Phase IV: Managing Germany
Most historians break the modern era into the Cold War and post-Cold War periods. At least as far as France is concerned, however, Stratfor views the entire post-World War II era as a single chapter in French history that has yet to come to a conclusion. In this phase, France is attempting to find a means to live with Germany, a task greatly complicated by recent shifts in the global political geography.
From the French point of view, the difference between World War II's beginning and end was stunning. In mid-1940, France was fighting for its life and losing so badly that Germany, in essence, swallowed it whole, Five years later, Germany was not just shattered but also occupied — in part by none other than France itself. In mid-1940, the threat on the North European Plain spelled doom for Paris. Five years later, that threat had evaporated and the American nuclear umbrella made the thought of hostile military action against France on the North European Plain highly unlikely. Far from being a threat, post-war Germany was France's new Maginot Line.
And far from being exposed and vulnerable, France found itself facing the most congenial constellation of forces in its history. The United Kingdom was exhausted and had returned home to lick its wounds, pay down its war debts and deal with decolonization. Spain languished under Francisco Franco's dictatorship. The Low Countries had been leveled in the war's final year. Italy and Austria were essentially under the control of the occupying powers. And the Soviets had sealed off all of Central Europe along with the eastern portion of Germany behind the Iron Curtain.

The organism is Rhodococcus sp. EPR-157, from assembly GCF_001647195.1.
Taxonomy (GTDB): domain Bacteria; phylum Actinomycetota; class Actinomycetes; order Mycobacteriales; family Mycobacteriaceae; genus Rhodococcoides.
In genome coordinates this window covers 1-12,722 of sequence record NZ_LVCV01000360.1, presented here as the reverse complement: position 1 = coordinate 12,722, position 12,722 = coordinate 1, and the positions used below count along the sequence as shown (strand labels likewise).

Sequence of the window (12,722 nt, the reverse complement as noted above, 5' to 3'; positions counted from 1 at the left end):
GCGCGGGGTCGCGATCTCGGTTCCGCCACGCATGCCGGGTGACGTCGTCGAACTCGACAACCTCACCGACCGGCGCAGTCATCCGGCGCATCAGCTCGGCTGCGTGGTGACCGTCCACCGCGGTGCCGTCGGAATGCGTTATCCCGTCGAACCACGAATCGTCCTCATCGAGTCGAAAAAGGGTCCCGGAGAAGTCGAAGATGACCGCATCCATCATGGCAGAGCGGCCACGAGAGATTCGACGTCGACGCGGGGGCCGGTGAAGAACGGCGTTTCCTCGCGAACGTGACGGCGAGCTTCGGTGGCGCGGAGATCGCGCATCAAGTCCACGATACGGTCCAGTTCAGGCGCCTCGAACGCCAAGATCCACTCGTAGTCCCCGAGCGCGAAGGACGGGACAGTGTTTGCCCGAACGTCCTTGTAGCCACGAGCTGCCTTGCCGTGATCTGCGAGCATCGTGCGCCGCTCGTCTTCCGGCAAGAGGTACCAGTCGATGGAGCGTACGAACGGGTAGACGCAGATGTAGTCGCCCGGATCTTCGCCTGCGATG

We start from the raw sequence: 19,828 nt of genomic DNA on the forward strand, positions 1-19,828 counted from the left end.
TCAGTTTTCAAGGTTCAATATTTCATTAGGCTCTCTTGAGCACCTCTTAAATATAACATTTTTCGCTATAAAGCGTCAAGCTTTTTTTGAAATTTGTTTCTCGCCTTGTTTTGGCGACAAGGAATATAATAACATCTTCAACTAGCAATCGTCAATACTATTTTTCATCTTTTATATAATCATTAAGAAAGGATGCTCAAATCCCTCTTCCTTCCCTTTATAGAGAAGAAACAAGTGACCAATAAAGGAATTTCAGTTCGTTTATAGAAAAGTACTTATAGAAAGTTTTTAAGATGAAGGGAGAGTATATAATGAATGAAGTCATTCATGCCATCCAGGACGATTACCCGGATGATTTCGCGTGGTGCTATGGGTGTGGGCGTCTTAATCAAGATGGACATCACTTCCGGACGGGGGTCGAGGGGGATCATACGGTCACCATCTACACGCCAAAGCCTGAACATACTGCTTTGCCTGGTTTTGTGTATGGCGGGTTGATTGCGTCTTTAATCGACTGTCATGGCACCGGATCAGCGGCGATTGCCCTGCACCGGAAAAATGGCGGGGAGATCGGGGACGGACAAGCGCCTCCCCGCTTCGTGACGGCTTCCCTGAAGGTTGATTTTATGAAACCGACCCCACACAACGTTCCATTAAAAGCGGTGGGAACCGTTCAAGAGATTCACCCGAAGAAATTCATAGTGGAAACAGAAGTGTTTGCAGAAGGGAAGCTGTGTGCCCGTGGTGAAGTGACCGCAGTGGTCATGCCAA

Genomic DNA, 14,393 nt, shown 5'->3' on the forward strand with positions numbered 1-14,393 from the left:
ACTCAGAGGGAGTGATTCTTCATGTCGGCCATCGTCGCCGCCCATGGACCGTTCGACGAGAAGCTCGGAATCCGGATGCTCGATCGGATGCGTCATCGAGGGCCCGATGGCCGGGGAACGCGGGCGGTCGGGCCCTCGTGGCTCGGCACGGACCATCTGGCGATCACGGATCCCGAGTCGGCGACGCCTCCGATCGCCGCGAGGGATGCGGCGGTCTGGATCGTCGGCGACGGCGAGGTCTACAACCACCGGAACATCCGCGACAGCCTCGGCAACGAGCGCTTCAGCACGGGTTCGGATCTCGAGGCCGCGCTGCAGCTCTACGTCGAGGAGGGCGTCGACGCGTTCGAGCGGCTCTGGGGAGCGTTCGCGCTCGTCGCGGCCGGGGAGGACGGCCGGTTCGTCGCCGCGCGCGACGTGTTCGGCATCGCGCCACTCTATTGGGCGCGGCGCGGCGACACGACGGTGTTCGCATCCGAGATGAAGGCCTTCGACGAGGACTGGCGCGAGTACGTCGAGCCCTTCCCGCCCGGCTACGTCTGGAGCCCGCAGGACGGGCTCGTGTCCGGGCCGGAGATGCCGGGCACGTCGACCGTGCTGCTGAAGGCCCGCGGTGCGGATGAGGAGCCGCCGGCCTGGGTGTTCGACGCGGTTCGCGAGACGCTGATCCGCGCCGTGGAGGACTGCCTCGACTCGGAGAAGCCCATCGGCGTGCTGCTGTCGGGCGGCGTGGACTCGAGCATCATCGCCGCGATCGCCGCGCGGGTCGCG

Military options were off the table, but politically and economically there was nothing standing between France and Western European domination. And so France quite easily was able to coax the Low Countries into an economic and political partnership, while Italy and Germany were simply forced to join. The European Coal and Steel Community — precursor to the European Economic Community (EEC) and today's European Union — was born only six years after the war ended.